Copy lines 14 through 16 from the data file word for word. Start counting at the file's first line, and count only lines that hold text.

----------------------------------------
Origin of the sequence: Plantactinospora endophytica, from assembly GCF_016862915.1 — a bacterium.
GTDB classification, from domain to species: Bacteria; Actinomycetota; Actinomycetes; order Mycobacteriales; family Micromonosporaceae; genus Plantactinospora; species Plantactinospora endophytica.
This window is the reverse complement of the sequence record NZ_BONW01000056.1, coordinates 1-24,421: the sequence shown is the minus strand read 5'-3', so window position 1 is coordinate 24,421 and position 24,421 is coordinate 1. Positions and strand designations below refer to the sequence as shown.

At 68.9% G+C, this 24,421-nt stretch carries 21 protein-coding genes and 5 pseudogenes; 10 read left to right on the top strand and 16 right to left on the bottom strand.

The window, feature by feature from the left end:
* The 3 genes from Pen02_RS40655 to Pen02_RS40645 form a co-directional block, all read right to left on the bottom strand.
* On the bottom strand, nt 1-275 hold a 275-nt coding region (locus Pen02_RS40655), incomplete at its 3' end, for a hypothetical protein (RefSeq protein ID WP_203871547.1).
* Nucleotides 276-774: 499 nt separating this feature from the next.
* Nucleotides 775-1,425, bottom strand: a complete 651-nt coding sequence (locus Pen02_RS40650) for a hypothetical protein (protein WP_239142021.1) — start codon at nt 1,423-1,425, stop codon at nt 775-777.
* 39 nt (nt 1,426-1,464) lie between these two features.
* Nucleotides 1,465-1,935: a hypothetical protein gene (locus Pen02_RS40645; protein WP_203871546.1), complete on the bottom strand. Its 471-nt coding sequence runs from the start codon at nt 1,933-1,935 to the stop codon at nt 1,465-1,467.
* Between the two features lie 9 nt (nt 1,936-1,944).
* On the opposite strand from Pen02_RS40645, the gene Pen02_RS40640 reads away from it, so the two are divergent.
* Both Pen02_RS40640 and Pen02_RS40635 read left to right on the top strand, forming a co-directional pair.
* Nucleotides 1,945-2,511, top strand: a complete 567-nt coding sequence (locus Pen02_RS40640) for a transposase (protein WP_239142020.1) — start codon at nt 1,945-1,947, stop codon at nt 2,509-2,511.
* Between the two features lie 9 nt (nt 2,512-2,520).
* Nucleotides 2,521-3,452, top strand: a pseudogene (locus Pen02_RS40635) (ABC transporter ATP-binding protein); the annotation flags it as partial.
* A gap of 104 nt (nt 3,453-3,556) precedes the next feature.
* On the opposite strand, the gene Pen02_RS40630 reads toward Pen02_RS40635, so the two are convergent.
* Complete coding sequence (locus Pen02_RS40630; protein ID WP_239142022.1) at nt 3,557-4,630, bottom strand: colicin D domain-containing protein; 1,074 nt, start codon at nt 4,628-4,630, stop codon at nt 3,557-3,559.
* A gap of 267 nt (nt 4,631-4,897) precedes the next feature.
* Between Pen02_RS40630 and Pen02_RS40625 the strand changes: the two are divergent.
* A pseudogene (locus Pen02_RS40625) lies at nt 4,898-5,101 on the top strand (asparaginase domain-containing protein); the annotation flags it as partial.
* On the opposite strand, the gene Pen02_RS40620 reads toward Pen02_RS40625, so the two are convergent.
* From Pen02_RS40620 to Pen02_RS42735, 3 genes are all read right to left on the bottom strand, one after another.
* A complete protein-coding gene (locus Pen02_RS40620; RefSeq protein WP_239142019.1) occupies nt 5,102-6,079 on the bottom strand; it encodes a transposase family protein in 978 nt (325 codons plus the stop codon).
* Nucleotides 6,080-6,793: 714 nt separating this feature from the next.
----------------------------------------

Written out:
* Both Pen02_RS40640 and Pen02_RS40635 read left to right on the top strand, forming a co-directional pair.
* Nucleotides 1,945-2,511, top strand: a complete 567-nt coding sequence (locus Pen02_RS40640) for a transposase (protein WP_239142020.1) — start codon at nt 1,945-1,947, stop codon at nt 2,509-2,511.
* Between the two features lie 9 nt (nt 2,512-2,520).